Jewish Biography

Related Links

Jewish Memoirs
List of Jews
List of Rabbis
Actors & Actresses
American authors
Jewish Chefs
Chess Players
Computer Scientists
Film Directors
Jewish Americans
Jewish Comedians
Jewish CEOs
Jewish Comics
Jewish Dancers
Jewish Head States
Jewish Magicians
Jewish Models
Jewish Producers
Jewish Poker Players
Jewish Philosopher
Jewish Theater
Jewish TV
Jewish Radio
Motion Pictures
Music businessmen
Jewish Poets
Jewish Cartoonist
Jewish Women
Featured Jews
Harry Houdini
Hogan's Heroes
Marx Brothers
The Three Stooges

-- Jewish Links --

Jewish Books
Jewish Links
Jewish Catalogs
Jewish Posters
Jewish Stories
Jewish Videos
Kosher Wines
Jewish Biography --> Biographies --> List of Jews --> Famous Jewish American Computer Scientists
Sponsored listings for Jewish Recipes and Kosher Cooking

Dr. Leslie Lamport (born February 7, 1941 in New York City) is an American computer scientist. A graduate of the Bronx High School of Science, he received a B.S. in mathematics from the Massachusetts Institute of Technology in 1960, and M.A. and Ph.D. degrees in mathematics from Brandeis University, respectively in 1963 and 1972.[1] His dissertation was about singularities in analytic partial differential equations.[2] Lamport is best known for his seminal work in distributed systems and as the initial developer of the document preparation system LaTeX.[3]

Professionally, Lamport worked as a computer scientist at Massachusetts Computer Associates, SRI International, Digital Equipment Corporation, and Compaq. In 2001 he joined Microsoft Research at Mountain View, California.[1]

Lamport’s research contributions have laid the foundations of the theory of distributed systems. Among his most notable papers are

“Time, Clocks, and the Ordering of Events in a Distributed System”,[4] which received the PODC Influential Paper Award in 2000,[5]
“The Byzantine Generals Problem”,[6]
“Distributed Snapshots: Determining Global States of a Distributed System”[7] and
“The Part-Time Parliament”.[8]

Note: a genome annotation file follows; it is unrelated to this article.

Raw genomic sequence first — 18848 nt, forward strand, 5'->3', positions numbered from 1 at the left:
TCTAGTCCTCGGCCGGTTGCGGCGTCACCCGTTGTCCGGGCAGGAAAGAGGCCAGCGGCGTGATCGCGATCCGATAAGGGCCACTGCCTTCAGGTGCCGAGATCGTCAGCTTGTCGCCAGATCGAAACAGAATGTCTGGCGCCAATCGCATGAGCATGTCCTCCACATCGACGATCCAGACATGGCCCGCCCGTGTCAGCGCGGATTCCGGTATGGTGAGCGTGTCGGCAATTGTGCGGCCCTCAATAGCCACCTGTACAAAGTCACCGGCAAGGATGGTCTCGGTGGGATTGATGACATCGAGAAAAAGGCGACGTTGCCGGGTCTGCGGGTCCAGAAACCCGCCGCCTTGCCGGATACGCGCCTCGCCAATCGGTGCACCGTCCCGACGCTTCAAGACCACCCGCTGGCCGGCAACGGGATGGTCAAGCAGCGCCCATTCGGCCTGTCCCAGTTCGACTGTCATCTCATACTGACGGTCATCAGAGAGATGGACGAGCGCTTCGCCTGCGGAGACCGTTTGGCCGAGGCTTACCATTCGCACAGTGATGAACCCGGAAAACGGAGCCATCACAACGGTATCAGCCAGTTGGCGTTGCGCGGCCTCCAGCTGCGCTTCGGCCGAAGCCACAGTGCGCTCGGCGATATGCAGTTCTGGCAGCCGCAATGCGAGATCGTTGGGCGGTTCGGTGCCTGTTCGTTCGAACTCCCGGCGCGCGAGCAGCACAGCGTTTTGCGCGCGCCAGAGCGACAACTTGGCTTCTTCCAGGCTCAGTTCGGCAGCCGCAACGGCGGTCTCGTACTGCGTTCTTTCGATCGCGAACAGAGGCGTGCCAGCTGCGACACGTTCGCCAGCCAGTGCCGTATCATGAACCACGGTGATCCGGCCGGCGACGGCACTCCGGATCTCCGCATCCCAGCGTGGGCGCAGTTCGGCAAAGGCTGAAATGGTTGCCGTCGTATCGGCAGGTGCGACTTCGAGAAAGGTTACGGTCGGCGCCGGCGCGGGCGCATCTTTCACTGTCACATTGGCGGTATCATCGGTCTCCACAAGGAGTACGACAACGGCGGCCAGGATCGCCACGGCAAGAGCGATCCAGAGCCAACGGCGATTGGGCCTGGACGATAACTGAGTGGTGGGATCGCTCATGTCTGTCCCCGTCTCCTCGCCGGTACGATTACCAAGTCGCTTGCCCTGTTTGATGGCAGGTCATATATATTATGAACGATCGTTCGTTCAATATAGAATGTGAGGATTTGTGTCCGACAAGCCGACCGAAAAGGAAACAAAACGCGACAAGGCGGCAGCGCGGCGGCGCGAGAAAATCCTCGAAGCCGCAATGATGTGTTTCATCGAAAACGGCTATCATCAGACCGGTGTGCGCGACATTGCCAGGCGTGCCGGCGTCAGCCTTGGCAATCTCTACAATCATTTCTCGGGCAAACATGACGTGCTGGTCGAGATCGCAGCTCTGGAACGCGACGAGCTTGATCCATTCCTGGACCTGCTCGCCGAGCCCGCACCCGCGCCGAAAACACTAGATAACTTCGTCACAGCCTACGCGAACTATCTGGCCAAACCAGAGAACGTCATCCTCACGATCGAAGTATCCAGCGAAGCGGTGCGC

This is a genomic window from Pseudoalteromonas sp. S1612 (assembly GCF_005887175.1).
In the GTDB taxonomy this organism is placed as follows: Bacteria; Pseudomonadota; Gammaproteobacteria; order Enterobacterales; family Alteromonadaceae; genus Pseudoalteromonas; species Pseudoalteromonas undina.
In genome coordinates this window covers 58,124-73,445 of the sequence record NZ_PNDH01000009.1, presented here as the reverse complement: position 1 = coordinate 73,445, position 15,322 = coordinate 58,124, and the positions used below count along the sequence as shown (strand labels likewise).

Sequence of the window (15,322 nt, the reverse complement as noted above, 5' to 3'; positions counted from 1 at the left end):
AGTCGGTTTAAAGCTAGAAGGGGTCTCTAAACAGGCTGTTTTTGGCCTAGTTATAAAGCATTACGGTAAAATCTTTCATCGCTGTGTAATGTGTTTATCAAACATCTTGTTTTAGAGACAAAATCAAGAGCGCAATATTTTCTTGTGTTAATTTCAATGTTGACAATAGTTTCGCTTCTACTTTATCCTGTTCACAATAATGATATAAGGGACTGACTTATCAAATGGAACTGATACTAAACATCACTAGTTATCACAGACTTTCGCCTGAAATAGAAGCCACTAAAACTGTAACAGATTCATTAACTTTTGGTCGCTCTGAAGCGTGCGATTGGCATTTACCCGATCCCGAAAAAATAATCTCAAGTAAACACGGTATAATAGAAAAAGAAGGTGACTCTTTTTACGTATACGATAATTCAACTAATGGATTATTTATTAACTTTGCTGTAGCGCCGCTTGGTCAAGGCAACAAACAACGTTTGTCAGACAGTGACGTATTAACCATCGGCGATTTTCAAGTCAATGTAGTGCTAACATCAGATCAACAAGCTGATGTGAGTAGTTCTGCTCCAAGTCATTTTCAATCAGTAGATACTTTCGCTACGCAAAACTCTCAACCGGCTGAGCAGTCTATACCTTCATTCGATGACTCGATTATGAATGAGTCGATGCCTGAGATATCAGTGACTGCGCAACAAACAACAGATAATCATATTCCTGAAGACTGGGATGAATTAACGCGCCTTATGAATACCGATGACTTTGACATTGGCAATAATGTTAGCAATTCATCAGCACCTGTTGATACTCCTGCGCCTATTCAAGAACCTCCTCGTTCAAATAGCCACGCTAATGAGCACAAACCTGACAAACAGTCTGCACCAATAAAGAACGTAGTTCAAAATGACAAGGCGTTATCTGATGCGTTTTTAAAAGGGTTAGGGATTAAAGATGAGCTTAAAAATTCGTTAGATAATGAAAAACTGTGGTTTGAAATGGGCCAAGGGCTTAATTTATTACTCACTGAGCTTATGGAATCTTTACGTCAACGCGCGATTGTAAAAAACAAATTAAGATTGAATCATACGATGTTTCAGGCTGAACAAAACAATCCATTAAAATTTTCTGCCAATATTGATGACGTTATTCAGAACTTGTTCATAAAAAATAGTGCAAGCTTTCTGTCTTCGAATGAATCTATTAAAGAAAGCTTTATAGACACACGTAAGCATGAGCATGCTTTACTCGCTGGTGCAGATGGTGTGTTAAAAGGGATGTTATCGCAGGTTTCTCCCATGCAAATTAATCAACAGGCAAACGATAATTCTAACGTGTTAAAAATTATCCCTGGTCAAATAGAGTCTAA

These papers relate to such concepts as logical clocks (and the happened-before relationship) and Byzantine failures. They are among the most cited papers in the field of computer science[9] and describe algorithms to solve many fundamental problems in distributed systems, including:

the Paxos algorithm for consensus,
the bakery algorithm for mutual exclusion of multiple threads in a computer system that require the same resources at the same time and
the snapshot algorithm for the determination of consistent global states.
Lamport is also known for his work on temporal logic, where he introduced the temporal logic of actions (TLA).[10][11] Among his more recent contributions is TLA+, a logic for specifying and reasoning about concurrent and reactive systems, that he describes in the book “Specifying Systems: The TLA+ Language and Tools for Hardware and Software Engineers”[12] and defines as a “quixotic attempt to overcome engineers' antipathy towards mathematics”.[13]

Lamport received four honorary doctorates from European universities: University of Rennes and Christian Albrechts University of Kiel in 2003, EPFL in 2004 and University of Lugano in 2006.[1] In 2004, he received the IEEE Piore Award.[14] In 2005, the paper “Reaching Agreement in the Presence of Faults”[15] received the Dijkstra Prize.[16]

Lamport is the author of the aphorism:[17]

A distributed system is one in which the failure of a computer you didn't even know existed can render your own computer unusable.”

See also
Lamport signature - The Lamport one-time signature scheme is a method for constructing a digital signature.
S/KEY - a one-time password system sometimes referred to as Lamport's scheme

Aharon's Jewish Books and Judaica
600 South Holly Street Suite 103
Denver, Colorado 80246

Map to Aharon's Jewish Books and Judaica

Store Hours

Monday through Thursday 9 AM to 6 PM
Friday 9 AM to 2 PM
Sunday 9 AM to 4 PM


Jewish Biography | About Jewish Biography | Search

This article is licensed under the GNU Free Documentation License. It uses material from the